How to Landscape a Dog-Friendly Garden

Dogs are like our children, but behave better, are cheaper to own and more loyal – but who are we to keep count? However, there is one vital aspect of owning a happy and healthy furry friend, and that’s a dog-friendly garden.

Our four-legged best pals need outdoor space to stretch their limbs, to sniff and pee and be the loveable creatures that humans adore.

If you’re thinking about extending your family to include a canine member, you should ensure your humble abode has a dog-friendly garden. Fear not, creating a garden suitable for dogs doesn’t mean a whole new landscaping adventure (unless you want it to), but simply ensuring you’ve got a few necessities to guarantee a happy pup!

And as we all know; a happy pup makes for a happy household.

10 Tips for a Dog-Friendly Garden:

Perimeter Fencing

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This is probably the most important tip for making a dog-friendly garden, and that’s for two reasons:

  • It will keep your furry friend safe. A secure perimeter will ensure your little guy won’t escape and get lost or hurt playing on the road.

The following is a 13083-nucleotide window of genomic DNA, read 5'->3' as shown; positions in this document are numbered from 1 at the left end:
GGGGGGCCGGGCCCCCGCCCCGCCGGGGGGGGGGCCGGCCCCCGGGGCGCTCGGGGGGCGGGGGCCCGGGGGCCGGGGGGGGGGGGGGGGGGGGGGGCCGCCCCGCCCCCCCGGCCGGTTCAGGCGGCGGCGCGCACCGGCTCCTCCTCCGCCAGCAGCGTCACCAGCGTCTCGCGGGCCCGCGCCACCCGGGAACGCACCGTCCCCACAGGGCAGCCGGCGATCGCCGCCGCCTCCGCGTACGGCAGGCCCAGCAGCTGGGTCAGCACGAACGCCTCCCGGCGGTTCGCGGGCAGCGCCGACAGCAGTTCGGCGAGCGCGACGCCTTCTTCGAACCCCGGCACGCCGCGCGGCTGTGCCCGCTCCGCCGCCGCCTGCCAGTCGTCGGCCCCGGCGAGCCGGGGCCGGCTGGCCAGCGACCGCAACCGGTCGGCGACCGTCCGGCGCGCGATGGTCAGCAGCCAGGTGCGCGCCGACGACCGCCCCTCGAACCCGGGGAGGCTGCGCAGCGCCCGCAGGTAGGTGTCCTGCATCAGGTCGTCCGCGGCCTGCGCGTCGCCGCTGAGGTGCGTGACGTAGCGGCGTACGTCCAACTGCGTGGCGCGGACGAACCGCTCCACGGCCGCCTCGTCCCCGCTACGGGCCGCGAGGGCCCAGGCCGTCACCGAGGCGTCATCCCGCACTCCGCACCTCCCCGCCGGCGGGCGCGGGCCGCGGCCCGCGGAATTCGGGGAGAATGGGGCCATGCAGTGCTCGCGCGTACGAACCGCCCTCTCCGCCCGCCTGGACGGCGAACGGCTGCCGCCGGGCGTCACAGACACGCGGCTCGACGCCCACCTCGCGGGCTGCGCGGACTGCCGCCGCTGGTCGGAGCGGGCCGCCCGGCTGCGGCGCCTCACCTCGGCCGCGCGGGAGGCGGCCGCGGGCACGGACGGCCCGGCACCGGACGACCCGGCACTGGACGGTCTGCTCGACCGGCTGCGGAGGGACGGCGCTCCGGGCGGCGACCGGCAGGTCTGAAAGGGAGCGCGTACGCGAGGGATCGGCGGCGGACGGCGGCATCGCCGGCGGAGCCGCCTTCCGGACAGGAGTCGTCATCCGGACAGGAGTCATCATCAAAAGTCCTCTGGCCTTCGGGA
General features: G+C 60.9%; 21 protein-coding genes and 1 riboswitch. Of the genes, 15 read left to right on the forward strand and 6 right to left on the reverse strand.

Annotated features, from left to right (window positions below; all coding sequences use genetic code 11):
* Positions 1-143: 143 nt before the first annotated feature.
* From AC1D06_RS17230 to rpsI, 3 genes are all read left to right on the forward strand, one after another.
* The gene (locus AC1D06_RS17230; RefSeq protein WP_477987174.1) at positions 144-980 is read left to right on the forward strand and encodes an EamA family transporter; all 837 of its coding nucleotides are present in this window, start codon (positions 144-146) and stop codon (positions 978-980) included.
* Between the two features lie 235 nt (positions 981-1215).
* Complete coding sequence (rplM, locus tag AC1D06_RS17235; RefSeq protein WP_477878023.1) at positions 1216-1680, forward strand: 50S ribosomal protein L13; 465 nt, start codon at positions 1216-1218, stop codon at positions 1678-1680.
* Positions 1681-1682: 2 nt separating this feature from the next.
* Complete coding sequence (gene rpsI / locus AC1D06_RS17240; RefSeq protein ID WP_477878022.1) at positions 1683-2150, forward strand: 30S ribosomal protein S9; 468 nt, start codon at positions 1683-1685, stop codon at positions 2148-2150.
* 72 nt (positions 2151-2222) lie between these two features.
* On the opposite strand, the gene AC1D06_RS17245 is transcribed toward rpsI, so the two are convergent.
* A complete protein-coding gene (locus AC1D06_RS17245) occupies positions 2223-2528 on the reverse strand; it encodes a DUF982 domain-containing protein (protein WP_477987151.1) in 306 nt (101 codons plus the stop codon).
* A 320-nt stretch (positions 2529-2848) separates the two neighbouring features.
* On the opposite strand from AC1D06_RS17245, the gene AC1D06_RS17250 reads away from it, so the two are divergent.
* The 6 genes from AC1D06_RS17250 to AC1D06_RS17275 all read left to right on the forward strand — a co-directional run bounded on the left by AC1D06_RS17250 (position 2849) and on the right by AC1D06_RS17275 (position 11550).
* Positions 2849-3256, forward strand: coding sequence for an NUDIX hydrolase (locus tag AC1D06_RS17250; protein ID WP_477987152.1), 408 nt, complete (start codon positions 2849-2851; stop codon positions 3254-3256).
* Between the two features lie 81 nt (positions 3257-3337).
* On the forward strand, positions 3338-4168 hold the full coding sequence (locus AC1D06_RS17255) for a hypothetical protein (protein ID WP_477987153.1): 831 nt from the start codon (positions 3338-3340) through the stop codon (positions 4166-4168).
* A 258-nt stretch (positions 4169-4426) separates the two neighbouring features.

• Secondly, it’ll keep your neighbours happy. While you might find it funny when Spot digs up Doris’ dahlias or relieves himself on their decking – a strong perimeter will prevent any dog-related neighbour disputes.


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One of the main pitfalls when it comes to owning a dog is they can at times resemble little bulldozers rather than Bulldogs. While we see a large, plush, spalling lawn as a fresh carpet, they might see it as natures’ canvas.

One of the best ways to make a dog-friendly garden is by installing designated garden paths. You’ll soon see a fluffy tail happily trotting along the path and not through your precious flower beds.